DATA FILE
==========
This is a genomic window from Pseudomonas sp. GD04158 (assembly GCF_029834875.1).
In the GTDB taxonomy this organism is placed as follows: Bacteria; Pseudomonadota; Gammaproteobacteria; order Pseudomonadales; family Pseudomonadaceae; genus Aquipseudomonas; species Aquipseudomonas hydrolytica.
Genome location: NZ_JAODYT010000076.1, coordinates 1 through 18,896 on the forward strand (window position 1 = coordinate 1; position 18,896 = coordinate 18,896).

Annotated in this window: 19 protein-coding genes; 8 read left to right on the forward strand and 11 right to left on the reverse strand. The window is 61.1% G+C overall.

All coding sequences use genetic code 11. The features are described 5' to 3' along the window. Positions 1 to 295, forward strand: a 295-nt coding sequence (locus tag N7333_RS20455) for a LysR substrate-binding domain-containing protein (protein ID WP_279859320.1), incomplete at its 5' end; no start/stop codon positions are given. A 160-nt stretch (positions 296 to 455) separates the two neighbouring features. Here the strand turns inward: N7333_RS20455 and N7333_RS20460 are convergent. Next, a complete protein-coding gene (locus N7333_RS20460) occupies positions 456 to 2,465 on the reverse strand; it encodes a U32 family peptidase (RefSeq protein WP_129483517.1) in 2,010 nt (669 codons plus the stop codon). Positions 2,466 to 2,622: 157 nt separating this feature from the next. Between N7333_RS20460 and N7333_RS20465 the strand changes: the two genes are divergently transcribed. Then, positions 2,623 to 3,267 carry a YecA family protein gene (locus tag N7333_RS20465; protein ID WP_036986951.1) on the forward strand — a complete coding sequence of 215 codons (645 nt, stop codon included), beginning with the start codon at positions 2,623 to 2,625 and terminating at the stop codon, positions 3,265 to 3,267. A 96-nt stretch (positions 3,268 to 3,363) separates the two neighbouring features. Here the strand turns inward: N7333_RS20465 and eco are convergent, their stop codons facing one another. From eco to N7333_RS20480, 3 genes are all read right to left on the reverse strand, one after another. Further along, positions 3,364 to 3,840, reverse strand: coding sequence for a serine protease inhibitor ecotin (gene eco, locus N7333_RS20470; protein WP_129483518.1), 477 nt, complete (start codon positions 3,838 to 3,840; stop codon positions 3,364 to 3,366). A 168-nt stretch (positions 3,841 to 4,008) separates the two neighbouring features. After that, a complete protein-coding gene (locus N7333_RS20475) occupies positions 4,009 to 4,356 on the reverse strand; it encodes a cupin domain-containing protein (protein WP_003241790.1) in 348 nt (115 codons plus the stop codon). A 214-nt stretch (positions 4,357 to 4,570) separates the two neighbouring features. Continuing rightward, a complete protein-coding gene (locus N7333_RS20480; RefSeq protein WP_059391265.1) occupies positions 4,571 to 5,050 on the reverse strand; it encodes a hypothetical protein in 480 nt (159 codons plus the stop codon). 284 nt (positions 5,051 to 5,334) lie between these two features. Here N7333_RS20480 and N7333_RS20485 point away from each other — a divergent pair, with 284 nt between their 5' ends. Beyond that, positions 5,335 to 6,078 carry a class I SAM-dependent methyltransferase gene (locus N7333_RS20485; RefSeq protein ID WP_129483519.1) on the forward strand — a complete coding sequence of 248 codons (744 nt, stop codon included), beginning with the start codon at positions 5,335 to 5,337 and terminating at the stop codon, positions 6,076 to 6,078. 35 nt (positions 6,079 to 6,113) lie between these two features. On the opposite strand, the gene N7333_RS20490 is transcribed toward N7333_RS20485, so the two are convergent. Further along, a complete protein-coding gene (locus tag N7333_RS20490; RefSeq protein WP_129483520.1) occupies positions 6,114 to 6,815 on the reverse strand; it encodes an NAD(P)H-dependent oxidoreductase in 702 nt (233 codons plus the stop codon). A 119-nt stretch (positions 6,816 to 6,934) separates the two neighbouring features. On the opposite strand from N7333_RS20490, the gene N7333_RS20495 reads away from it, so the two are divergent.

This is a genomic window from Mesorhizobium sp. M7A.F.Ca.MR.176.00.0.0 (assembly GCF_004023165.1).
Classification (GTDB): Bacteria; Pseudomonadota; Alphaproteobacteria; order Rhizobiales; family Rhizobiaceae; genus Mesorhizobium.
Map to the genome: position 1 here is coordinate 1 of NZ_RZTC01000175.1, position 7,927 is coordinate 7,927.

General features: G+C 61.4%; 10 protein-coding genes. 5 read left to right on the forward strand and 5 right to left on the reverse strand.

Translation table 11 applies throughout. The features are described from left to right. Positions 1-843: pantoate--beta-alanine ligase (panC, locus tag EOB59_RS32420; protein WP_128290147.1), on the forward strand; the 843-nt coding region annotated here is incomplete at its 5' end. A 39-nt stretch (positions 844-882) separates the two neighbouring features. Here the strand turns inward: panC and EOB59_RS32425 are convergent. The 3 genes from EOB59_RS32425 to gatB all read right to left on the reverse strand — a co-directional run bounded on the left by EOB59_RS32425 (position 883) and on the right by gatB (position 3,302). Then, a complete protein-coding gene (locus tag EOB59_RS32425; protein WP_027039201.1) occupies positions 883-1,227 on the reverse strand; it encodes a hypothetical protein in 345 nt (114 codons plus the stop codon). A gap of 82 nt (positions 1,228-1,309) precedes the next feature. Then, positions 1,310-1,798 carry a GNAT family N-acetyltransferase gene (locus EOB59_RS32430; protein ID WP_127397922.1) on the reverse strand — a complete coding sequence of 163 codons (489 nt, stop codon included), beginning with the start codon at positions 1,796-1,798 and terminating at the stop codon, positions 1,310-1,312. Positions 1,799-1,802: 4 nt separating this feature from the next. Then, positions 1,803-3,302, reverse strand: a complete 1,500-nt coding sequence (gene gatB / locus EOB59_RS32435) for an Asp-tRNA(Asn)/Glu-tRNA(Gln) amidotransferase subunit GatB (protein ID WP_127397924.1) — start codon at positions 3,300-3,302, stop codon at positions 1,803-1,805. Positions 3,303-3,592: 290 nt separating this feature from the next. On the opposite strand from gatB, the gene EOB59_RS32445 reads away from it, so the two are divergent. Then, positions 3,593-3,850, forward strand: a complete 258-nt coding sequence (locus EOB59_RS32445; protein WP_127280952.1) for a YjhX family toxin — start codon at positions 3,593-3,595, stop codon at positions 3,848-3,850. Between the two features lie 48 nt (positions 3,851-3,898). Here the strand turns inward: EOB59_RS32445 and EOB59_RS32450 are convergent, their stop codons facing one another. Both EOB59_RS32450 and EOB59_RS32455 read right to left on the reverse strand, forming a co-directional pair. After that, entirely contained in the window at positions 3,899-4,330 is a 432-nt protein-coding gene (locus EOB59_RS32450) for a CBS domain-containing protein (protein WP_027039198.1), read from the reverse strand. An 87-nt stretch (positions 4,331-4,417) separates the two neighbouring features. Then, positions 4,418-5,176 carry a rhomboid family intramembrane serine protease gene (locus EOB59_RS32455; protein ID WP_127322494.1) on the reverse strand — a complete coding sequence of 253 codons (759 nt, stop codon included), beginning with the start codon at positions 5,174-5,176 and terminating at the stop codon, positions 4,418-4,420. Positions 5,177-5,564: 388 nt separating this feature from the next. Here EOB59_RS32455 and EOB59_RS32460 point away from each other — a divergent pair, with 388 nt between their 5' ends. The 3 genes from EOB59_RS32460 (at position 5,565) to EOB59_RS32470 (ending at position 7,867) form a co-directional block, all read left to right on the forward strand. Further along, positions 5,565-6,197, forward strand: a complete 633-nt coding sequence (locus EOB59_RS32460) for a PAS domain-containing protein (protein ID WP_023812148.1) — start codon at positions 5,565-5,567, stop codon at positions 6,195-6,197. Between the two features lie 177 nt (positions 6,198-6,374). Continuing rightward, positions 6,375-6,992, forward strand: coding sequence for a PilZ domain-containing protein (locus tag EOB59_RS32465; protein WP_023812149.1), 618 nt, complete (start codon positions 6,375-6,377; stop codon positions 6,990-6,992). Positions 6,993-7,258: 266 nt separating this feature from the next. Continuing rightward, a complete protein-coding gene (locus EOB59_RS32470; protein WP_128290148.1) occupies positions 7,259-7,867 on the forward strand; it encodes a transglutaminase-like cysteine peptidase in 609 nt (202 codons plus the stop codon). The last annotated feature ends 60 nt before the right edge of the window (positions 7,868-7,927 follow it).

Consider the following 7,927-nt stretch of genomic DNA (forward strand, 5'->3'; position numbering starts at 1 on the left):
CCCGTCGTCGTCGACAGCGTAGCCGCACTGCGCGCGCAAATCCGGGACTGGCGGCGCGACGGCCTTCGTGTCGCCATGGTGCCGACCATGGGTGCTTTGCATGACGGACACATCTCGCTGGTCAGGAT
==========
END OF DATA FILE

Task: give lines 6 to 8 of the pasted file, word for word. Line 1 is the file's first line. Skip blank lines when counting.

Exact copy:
This is a genomic window from Mesorhizobium sp. M7A.F.Ca.MR.176.00.0.0 (assembly GCF_004023165.1).
Classification (GTDB): Bacteria; Pseudomonadota; Alphaproteobacteria; order Rhizobiales; family Rhizobiaceae; genus Mesorhizobium.
Map to the genome: position 1 here is coordinate 1 of NZ_RZTC01000175.1, position 7,927 is coordinate 7,927.